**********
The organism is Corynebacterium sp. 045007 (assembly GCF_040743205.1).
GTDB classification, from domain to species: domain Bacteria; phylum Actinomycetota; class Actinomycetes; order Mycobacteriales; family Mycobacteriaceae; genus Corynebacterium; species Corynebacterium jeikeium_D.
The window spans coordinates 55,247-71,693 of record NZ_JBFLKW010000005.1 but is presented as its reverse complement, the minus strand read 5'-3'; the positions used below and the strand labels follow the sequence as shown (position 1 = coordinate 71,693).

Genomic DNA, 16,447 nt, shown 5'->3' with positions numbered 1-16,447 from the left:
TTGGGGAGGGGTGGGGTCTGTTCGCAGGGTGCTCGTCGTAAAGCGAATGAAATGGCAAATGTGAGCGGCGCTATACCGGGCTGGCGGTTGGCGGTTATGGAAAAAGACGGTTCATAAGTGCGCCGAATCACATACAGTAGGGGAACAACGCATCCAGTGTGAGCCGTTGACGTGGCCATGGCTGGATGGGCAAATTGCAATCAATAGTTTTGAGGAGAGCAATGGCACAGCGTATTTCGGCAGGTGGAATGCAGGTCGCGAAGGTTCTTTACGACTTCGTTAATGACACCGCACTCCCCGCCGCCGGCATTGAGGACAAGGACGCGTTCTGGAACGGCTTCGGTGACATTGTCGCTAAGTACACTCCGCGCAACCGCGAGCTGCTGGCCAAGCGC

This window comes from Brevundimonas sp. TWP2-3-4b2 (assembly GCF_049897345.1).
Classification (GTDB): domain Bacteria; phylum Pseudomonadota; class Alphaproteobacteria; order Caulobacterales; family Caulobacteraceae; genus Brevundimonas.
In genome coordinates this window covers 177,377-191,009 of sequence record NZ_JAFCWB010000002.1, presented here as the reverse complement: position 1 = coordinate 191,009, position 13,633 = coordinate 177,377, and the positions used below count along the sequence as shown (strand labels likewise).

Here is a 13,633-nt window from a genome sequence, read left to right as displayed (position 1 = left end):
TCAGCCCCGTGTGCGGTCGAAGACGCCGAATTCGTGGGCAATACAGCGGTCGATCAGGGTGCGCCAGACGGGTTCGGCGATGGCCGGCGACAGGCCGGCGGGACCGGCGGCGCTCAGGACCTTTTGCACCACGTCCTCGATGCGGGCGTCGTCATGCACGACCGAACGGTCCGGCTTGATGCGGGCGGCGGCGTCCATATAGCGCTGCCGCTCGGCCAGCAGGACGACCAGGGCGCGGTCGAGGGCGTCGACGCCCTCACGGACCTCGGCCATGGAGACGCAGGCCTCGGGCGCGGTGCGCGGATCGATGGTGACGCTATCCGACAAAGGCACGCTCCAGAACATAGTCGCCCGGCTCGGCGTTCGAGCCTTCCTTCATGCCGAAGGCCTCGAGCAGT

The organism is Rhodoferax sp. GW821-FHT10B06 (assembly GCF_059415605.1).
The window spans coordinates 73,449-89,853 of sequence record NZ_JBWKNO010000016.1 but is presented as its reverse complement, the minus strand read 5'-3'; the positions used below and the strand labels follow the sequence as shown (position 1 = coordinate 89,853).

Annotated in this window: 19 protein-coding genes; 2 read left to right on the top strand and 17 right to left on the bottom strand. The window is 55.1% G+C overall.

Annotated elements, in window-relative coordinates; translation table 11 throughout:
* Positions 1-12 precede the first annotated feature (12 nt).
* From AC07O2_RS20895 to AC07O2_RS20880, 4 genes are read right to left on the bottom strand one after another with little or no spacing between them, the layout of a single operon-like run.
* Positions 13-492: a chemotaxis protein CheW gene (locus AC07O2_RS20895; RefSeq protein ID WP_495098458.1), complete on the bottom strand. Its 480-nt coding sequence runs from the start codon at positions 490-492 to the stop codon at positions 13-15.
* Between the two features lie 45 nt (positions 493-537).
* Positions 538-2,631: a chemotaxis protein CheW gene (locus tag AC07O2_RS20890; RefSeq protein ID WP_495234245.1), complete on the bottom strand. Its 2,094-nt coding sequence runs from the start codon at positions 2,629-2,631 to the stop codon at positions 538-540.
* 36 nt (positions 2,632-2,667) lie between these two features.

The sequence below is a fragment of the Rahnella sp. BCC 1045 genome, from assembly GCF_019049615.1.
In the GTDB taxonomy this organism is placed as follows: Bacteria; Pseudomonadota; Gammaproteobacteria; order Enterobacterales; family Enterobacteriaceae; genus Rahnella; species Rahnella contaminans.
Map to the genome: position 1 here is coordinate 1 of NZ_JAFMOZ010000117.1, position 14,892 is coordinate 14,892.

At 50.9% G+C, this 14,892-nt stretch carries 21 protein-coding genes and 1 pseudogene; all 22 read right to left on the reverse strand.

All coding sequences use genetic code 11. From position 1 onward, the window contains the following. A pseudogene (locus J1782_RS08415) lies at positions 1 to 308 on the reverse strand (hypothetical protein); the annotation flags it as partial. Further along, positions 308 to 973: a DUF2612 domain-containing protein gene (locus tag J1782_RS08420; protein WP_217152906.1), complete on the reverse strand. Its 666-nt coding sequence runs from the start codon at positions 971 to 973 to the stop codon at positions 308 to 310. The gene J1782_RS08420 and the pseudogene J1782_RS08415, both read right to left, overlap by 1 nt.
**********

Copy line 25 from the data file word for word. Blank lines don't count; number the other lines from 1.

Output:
All coding sequences use genetic code 11. From position 1 onward, the window contains the following. A pseudogene (locus J1782_RS08415) lies at positions 1 to 308 on the reverse strand (hypothetical protein); the annotation flags it as partial. Further along, positions 308 to 973: a DUF2612 domain-containing protein gene (locus tag J1782_RS08420; protein WP_217152906.1), complete on the reverse strand. Its 666-nt coding sequence runs from the start codon at positions 971 to 973 to the stop codon at positions 308 to 310. The gene J1782_RS08420 and the pseudogene J1782_RS08415, both read right to left, overlap by 1 nt.